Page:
A federal committee that includes a major donor to President Obama and whose company stands to profit from the panel's recommendations holds in its hands the future of health information technology policy.
Judith Faulkner, founder and CEO of Epic Systems Corp., secured a seat on a panel charged with recommending how $19 billion in stimulus money dedicated to health IT be spent, despite opposing a key administration position on the issue.
Faulkner and her company oppose the president's vision for health IT, but Epic employees are massive Democratic donors. They've given nearly $300,000 to Democrats since 2006, according to the Center for Responsive Politics.
That may help explain both Faulkner's appointment to the 13-member Health Information Technology Policy Committee as a representative for health IT vendors, and the accolades her company regularly enjoys from prominent Democrats.
Obama has long pushed for "interoperable" health information technology, including digitized medical records that can be shared across platforms, regardless of who develops the underlying software.
A December 2010 report on the implementation of health IT from the President's Council of Advisors on Science and Technology described the ideal system as "interoperable and intercommunicating, so that a single authorized query can locate a patient's records."
Epic declined to comment on the appointment or the company's position on interoperability. Linda Kohn, a spokeswoman for the Government Accountability Office, which handled appointments to the panel, said that views on interoperability -- or any other specific health IT issue -- did not factor into its decisions. In fact, she said there were no specific criteria used to screen applicants.
All potential committee members were screened by two GAO employees, who then passed remaining nominations up to the comptroller general's office. Kohn would not say who nominated Faulkner, who sat on the two-member screening panel, or whether there were other nominees for the committee's health IT vendor position.
Faulkner isn't the first Democratic donor to receive favorable treatment from the Obama administration. An investigation by iWatch News found that Obama had given favorable treatment -- including positions in his administration and lucrative federal contracts -- to scores of his biggest donors.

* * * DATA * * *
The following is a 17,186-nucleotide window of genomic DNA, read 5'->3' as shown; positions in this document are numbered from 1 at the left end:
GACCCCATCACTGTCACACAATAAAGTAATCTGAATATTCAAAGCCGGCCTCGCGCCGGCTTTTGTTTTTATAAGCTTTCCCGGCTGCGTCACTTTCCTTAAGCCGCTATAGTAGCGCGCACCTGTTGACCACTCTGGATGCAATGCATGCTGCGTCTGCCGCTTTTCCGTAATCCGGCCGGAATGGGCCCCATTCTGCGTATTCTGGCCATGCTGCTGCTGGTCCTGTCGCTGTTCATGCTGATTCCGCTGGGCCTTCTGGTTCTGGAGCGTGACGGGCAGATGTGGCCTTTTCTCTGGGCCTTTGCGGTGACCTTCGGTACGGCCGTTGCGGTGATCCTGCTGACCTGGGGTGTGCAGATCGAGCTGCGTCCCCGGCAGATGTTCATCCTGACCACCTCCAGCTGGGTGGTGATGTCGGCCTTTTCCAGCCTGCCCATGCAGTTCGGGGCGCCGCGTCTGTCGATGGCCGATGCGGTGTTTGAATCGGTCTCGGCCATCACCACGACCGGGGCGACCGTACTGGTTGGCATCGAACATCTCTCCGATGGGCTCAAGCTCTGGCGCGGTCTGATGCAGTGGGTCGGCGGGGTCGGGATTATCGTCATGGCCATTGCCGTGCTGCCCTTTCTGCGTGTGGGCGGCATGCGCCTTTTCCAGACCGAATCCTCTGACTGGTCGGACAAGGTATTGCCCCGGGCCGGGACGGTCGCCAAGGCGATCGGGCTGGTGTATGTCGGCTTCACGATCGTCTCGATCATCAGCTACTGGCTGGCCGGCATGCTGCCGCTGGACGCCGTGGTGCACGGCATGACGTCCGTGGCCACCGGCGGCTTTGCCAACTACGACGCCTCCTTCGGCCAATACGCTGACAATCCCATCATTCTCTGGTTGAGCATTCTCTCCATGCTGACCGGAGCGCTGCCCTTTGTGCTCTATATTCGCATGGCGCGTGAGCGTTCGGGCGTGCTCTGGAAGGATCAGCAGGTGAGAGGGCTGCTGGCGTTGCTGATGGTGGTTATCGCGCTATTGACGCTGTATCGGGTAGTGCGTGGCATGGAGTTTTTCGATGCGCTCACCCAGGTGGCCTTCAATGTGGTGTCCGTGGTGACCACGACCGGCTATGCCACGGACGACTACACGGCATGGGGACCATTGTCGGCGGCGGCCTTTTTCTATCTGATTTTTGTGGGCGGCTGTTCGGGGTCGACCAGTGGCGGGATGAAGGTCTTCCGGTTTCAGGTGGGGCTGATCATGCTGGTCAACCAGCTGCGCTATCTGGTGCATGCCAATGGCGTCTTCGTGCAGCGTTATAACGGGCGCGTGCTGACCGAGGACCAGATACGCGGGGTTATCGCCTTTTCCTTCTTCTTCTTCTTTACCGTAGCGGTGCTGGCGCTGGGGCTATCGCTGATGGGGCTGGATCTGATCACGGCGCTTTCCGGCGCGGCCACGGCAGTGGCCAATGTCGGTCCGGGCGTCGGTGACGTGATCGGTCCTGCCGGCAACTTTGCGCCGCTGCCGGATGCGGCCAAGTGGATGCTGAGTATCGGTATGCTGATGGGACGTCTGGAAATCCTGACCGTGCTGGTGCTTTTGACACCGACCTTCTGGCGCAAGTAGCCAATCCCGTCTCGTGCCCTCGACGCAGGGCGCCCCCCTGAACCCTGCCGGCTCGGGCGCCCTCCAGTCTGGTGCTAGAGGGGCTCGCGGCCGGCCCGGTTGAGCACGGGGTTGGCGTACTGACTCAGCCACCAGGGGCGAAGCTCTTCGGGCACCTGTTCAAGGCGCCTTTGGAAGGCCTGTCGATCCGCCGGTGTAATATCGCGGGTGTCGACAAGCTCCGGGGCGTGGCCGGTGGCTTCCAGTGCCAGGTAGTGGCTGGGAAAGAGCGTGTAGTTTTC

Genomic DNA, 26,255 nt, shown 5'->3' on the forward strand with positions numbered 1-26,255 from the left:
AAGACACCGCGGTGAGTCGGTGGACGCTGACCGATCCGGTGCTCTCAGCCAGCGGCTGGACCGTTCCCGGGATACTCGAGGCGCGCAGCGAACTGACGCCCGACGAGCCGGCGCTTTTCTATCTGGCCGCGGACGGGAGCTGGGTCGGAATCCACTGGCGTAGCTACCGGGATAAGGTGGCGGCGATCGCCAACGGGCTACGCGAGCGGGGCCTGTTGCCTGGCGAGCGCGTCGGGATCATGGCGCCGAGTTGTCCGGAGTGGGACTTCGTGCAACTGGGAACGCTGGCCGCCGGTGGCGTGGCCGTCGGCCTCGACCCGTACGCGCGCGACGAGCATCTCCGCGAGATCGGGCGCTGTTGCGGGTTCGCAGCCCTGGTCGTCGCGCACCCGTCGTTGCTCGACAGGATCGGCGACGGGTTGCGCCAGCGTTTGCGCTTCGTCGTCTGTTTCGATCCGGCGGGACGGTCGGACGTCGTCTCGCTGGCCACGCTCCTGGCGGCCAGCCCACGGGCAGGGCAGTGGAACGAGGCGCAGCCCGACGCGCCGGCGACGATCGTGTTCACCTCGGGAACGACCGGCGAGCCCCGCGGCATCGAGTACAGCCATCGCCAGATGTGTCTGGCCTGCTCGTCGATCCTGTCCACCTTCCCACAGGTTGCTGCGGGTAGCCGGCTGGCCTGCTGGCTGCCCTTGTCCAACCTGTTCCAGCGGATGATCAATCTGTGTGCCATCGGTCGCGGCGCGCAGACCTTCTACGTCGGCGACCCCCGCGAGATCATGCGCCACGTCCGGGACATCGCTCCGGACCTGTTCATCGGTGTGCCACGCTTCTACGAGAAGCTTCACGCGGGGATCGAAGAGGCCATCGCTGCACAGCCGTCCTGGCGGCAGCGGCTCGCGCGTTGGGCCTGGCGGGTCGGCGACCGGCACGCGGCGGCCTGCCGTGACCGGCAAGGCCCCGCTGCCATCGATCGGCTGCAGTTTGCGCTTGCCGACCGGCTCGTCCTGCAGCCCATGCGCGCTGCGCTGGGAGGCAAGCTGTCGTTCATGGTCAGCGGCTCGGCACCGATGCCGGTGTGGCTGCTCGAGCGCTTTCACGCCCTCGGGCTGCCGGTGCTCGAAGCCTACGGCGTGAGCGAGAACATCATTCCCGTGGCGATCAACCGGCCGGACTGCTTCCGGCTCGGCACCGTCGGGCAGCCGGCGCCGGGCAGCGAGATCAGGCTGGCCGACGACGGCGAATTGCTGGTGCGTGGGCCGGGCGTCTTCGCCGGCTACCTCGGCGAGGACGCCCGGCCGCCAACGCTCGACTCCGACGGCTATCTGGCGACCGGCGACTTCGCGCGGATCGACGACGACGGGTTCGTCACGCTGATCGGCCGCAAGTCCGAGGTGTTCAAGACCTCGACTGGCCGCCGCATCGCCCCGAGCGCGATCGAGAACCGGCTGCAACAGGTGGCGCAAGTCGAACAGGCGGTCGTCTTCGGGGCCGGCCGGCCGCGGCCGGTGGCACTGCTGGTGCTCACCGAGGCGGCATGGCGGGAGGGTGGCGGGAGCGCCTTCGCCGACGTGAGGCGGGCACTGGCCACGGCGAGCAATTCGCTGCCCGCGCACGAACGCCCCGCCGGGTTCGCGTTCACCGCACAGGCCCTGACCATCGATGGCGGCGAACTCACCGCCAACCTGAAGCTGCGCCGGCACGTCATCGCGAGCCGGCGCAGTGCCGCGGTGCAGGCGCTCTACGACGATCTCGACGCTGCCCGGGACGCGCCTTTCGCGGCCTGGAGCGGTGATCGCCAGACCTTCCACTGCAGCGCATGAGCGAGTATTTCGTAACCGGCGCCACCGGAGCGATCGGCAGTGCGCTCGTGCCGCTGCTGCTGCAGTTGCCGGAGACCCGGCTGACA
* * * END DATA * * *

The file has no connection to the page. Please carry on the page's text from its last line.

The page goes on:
Faulkner's appointment is notable, though, in that it runs counter to Obama's goal of multivendor interoperability.
Faulkner told Bloomberg News in 2009 that sharing medical records "doesn't work when you mix and match vendors. ... It has to be one system, or it can be dangerous for patients."
Epic's website touts its work with interoperable software, but all such systems are made by Epic, meaning they are only interoperable if every provider uses Epic's software.
Glen Tullman, CEO of health IT company Allscripts, recently called Epic "the least-connected system of any out there." He added, "The only people in the market who are fighting connectivity are Epic."
Still, Epic not only represents vendors on the health IT policy committee but is frequently invoked (implicitly, for the most part) by Obama appointees lauding health IT's potential.
Obama himself has mentioned Geisinger Health System, Kaiser Permanente, the Cleveland Clinic and the Mayo Clinic -- all of which use Epic software -- as "examples of how we can make the entire health care system more efficient."
He specifically lauded health IT as a cost-saving measure: "They've got health information technologies so that when you take a test, it actually gets forwarded to the next doctor and the next doctor and to the nurse and the pharmacist, so that there aren't any errors."
Only a few days before, Obama claimed that the Cleveland Clinic "has one of the best health information technology systems in the country." That system was made by Epic.
Since Obama's accolades and Faulkner's appointment to the policy committee, Epic has received a $14 million contract to implement new electronic medical record software for the Coast Guard. It is also vying for a contract for a massive expansion of the Veterans Administration's electronic medical records.
The VA is adamant that the resulting system be open source and interoperable, but five members of Wisconsin's congressional delegation recently wrote a letter to the VA's chief information officer stressing the importance of single-vendor electronic health record systems -- i.e., the type that Epic provides.
"While multi-vendor EHRs were common in the past," the letter states, in a near perfect reflection of Faulkner's position, "patient safety, workflow efficiency, and other concerns have caused the industry to move away from this model."
One of the signers, Democratic Rep. Tammy Baldwin, received $27,800 from Faulkner, including $10,000 in contributions to her PAC.
If Epic gets that contract -- and once again wins approval from the administration despite a massive divergence in views on interoperability -- it will be difficult to see anything but political factors at play.
Lachlan Markay is an investigative writer with the Heritage Foundation's Center for Media and Public Policy.
First appeared in The Examiner